Bloch Healing Therapy, Cheshire and Manchester UK

Bloch Healing: Relational Therapy through Touch

- Principles and Practice -

Can Healing Prevent or Cure Disease?

 

 

We have seen that the fundamental requirements for the living of a Healthy life include the freedom to perceive one's own deepest nature, needs and values, and to live according to these alone, together with an openness to unifying relationships with others. The growth within a Client of these abilities is the primary goal of the Healing relationship.

 

To the extent that disease is caused or exacerbated by an inability to live a Healthy life in this sense, Bloch Healing may assist in the prevention or cure of disease. Whilst many diseases are very likely caused by factors unrelated to how we think, feel and act, yet it is increasingly clear that many of the most devastating diseases of modern societies are influenced by these factors. It follows, therefore, that the living of a Healthy life may prevent or even reverse some disease, perhaps a large proportion of disease, and this is well supported by the research evidence.*

 

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Health depends upon full access to one’s own knowledge, values and meanings, and the freedom to think and act according to these alone. Without these qualities a person is cast adrift in life, unable to refer to themselves for information as to what they really think, feel and want. Without this knowledge, it is inevitable that many of the choices that a person will make, such as what work they need to do, which people they would do best to associate with, and even what to eat and drink and when to sleep, will not be in their best interests, because their best interests remain unknown or unavailable to them.

 

Health also depends upon the ability to Meet with others, relating with them as full persons without judgement or requirement. Without this quality, a person may come to feel that they are isolated from their fellows, alone in their life. Since we are essentially relational creatures, this can lead to much unhappiness and sickness, and sometimes to the loss of compassion that comes from an inability to experience the full existence of another.

 

In addition to the relatively obvious effects on "lifestyle" of these factors (now clearly established as one of the most important elements in the origin of disease), it is important to recognise that thoughts are themselves physical processes and are not, as some might imagine, purely abstract. All have consequences, even in the absence of overt action, upon ourselves and others. A frightening thought raises blood pressure, releases adrenaline, alters muscle tone and posture, increases rate of breathing, changes heart rhythm, and has many other physiological and psychological consequences. Yet this is small indeed compared with the long-term effect of the stresses caused by a life that is not lived in the full and complete expression of our deepest natures, and in unifying relation with other people and things.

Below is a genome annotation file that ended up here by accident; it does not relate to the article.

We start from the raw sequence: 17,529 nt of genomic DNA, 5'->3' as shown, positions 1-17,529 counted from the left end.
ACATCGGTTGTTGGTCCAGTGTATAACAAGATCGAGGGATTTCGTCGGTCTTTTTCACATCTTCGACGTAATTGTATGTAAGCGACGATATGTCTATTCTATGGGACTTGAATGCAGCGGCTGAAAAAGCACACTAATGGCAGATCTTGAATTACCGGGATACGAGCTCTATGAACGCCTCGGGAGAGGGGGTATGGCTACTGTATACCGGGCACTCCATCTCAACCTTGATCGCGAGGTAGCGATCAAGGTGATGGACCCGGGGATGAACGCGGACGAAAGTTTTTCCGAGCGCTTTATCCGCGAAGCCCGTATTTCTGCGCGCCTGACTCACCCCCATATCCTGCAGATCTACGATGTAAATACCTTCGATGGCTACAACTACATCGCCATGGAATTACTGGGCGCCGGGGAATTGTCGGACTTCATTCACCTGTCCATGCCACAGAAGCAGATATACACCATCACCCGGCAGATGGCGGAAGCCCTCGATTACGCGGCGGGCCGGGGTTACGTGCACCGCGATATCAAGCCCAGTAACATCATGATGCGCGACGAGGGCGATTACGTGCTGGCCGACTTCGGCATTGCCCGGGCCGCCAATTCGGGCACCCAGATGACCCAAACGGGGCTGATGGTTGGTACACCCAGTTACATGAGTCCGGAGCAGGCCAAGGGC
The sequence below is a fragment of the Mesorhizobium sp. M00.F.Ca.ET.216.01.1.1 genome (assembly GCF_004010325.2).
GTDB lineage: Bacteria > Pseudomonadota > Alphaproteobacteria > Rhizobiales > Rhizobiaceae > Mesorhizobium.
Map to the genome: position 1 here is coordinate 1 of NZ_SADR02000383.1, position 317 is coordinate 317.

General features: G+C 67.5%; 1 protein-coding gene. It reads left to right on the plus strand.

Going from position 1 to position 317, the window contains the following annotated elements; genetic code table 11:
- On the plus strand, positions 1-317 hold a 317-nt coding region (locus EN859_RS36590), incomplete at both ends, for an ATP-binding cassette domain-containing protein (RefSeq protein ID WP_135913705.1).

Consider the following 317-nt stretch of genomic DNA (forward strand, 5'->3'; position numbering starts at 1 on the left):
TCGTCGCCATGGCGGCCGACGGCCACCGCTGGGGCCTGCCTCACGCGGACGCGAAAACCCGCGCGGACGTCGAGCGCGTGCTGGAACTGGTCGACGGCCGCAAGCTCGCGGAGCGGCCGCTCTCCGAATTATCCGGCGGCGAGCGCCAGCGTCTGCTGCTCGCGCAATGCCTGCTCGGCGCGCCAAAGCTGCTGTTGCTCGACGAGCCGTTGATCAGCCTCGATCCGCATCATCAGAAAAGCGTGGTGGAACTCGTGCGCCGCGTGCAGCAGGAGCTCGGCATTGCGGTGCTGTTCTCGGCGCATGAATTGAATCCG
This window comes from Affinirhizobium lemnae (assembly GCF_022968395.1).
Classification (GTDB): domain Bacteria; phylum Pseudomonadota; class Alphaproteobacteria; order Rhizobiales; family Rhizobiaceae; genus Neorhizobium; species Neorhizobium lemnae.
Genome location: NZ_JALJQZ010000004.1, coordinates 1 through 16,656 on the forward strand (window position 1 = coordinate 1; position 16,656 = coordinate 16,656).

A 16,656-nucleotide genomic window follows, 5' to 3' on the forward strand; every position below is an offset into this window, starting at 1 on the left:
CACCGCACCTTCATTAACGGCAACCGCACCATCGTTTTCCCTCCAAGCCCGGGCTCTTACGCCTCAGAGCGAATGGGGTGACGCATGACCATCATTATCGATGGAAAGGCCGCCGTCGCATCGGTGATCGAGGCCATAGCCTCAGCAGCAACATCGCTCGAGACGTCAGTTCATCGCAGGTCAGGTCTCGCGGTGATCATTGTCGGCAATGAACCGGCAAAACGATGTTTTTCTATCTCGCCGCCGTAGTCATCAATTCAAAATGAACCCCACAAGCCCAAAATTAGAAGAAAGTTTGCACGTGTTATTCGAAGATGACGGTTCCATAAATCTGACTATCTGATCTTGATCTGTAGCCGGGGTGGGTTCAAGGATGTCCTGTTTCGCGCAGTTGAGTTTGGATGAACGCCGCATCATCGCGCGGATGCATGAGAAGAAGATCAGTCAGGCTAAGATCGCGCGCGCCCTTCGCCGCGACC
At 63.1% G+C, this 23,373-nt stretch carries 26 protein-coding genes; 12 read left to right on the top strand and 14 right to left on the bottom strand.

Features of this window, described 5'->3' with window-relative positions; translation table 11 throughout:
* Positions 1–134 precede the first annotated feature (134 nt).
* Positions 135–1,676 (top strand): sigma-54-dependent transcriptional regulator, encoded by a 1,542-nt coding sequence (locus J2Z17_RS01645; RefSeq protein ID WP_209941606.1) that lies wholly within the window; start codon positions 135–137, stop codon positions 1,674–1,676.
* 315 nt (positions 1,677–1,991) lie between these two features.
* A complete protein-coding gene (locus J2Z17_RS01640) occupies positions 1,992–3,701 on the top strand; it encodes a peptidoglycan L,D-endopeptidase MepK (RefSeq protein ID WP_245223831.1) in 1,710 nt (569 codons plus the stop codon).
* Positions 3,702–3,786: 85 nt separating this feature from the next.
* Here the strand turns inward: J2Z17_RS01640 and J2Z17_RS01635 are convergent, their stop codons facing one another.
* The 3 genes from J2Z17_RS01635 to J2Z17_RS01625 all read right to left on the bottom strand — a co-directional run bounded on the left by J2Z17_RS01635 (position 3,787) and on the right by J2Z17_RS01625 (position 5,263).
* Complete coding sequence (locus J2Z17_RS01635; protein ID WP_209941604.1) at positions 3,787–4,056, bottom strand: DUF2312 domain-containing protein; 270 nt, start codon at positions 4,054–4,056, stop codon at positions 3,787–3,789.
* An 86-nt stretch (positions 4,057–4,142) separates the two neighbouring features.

Much, and perhaps most, physical disease and mental distress in developed countries is caused by the living of a life that is not Healthy in this broader sense of the word. Yet, because of widespread confusion about these issues, nearly all of the enormous resources that are given over to health care are dedicated to the results and not to the causes of disease and to very much less good effect than most people realise. This emphasis diverts attention and resources away from where the greatest gains are likely to be made in humanity’s struggle against disease.

 

Careful consideration, with the best medical advice, should be given to all of the available evidence for the advantages and disadvantages that may attach to medical treatments. It is important also to weigh up the risks of suppressing symptoms that may be serving as a reminder that we need to correct an error in thought or action. Success that may be obtained by medical means does not always obviate the need for Healing.

 

Finally, even where no cause can be found for their illness, or where no effective medical treatment is available, the experience of disease of a person with a strong sense of connection to themselves and to others, the primary goal of the Healing relationship, is likely to be quite different from that of the person without this philosophy for living.

 

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*Most of the statements in this section are supported by strong scientific evidence, generally from large studies published in major peer-reviewed journals. Since this is the section about which I have received the great majority of requests for references, I plan to provide a fully referenced version in the near future.

Next: The Use of Power in Healing